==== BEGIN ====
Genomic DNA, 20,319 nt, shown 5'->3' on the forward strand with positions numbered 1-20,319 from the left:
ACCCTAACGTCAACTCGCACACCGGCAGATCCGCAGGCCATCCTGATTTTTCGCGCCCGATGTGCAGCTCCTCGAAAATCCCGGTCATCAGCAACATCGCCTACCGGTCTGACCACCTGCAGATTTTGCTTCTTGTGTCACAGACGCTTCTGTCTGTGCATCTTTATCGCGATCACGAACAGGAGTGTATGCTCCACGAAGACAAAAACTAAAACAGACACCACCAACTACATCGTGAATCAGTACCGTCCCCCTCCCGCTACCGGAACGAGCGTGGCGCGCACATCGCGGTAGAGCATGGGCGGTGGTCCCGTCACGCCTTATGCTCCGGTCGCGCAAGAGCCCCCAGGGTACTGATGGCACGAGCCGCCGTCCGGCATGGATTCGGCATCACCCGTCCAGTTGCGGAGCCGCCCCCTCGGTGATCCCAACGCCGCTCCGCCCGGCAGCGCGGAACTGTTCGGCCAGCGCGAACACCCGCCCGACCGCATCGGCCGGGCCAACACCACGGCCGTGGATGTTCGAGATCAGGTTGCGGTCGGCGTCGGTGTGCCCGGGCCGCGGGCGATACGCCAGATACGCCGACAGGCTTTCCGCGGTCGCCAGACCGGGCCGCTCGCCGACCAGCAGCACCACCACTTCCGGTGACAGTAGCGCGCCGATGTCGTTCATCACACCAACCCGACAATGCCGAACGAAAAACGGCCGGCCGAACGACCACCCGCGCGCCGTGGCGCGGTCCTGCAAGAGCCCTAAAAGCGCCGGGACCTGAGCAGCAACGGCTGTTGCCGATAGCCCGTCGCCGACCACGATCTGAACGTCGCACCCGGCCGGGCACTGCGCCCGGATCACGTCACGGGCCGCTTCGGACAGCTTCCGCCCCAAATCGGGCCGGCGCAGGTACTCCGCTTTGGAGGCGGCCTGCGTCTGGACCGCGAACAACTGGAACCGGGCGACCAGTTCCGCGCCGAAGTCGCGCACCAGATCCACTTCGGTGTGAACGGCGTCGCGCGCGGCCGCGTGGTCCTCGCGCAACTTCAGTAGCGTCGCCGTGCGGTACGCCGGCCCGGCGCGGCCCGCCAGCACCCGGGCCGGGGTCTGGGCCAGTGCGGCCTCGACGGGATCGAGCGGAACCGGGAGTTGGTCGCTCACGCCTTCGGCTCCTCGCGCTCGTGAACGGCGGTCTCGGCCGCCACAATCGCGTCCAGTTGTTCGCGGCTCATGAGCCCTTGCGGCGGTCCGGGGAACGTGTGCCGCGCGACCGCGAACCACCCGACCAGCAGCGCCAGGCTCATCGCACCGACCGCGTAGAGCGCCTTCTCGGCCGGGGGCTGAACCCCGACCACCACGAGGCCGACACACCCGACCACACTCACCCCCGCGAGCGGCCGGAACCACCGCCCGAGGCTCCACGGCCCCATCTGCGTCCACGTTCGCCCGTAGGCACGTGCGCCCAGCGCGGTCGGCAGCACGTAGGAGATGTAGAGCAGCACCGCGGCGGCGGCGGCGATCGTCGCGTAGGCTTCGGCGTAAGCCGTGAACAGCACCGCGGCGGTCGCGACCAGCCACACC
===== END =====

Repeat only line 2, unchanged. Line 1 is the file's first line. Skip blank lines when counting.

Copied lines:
ACCCTAACGTCAACTCGCACACCGGCAGATCCGCAGGCCATCCTGATTTTTCGCGCCCGATGTGCAGCTCCTCGAAAATCCCGGTCATCAGCAACATCGCCTACCGGTCTGACCACCTGCAGATTTTGCTTCTTGTGTCACAGACGCTTCTGTCTGTGCATCTTTATCGCGATCACGAACAGGAGTGTATGCTCCACGAAGACAAAAACTAAAACAGACACCACCAACTACATCGTGAATCAGTACCGTCCCCCTCCCGCTACCGGAACGAGCGTGGCGCGCACATCGCGGTAGAGCATGGGCGGTGGTCCCGTCACGCCTTATGCTCCGGTCGCGCAAGAGCCCCCAGGGTACTGATGGCACGAGCCGCCGTCCGGCATGGATTCGGCATCACCCGTCCAGTTGCGGAGCCGCCCCCTCGGTGATCCCAACGCCGCTCCGCCCGGCAGCGCGGAACTGTTCGGCCAGCGCGAACACCCGCCCGACCGCATCGGCCGGGCCAACACCACGGCCGTGGATGTTCGAGATCAGGTTGCGGTCGGCGTCGGTGTGCCCGGGCCGCGGGCGATACGCCAGATACGCCGACAGGCTTTCCGCGGTCGCCAGACCGGGCCGCTCGCCGACCAGCAGCACCACCACTTCCGGTGACAGTAGCGCGCCGATGTCGTTCATCACACCAACCCGACAATGCCGAACGAAAAACGGCCGGCCGAACGACCACCCGCGCGCCGTGGCGCGGTCCTGCAAGAGCCCTAAAAGCGCCGGGACCTGAGCAGCAACGGCTGTTGCCGATAGCCCGTCGCCGACCACGATCTGAACGTCGCACCCGGCCGGGCACTGCGCCCGGATCACGTCACGGGCCGCTTCGGACAGCTTCCGCCCCAAATCGGGCCGGCGCAGGTACTCCGCTTTGGAGGCGGCCTGCGTCTGGACCGCGAACAACTGGAACCGGGCGACCAGTTCCGCGCCGAAGTCGCGCACCAGATCCACTTCGGTGTGAACGGCGTCGCGCGCGGCCGCGTGGTCCTCGCGCAACTTCAGTAGCGTCGCCGTGCGGTACGCCGGCCCGGCGCGGCCCGCCAGCACCCGGGCCGGGGTCTGGGCCAGTGCGGCCTCGACGGGATCGAGCGGAACCGGGAGTTGGTCGCTCACGCCTTCGGCTCCTCGCGCTCGTGAACGGCGGTCTCGGCCGCCACAATCGCGTCCAGTTGTTCGCGGCTCATGAGCCCTTGCGGCGGTCCGGGGAACGTGTGCCGCGCGACCGCGAACCACCCGACCAGCAGCGCCAGGCTCATCGCACCGACCGCGTAGAGCGCCTTCTCGGCCGGGGGCTGAACCCCGACCACCACGAGGCCGACACACCCGACCACACTCACCCCCGCGAGCGGCCGGAACCACCGCCCGAGGCTCCACGGCCCCATCTGCGTCCACGTTCGCCCGTAGGCACGTGCGCCCAGCGCGGTCGGCAGCACGTAGGAGATGTAGAGCAGCACCGCGGCGGCGGCGGCGATCGTCGCGTAGGCTTCGGCGTAAGCCGTGAACAGCACCGCGGCGGTCGCGACCAGCCACACC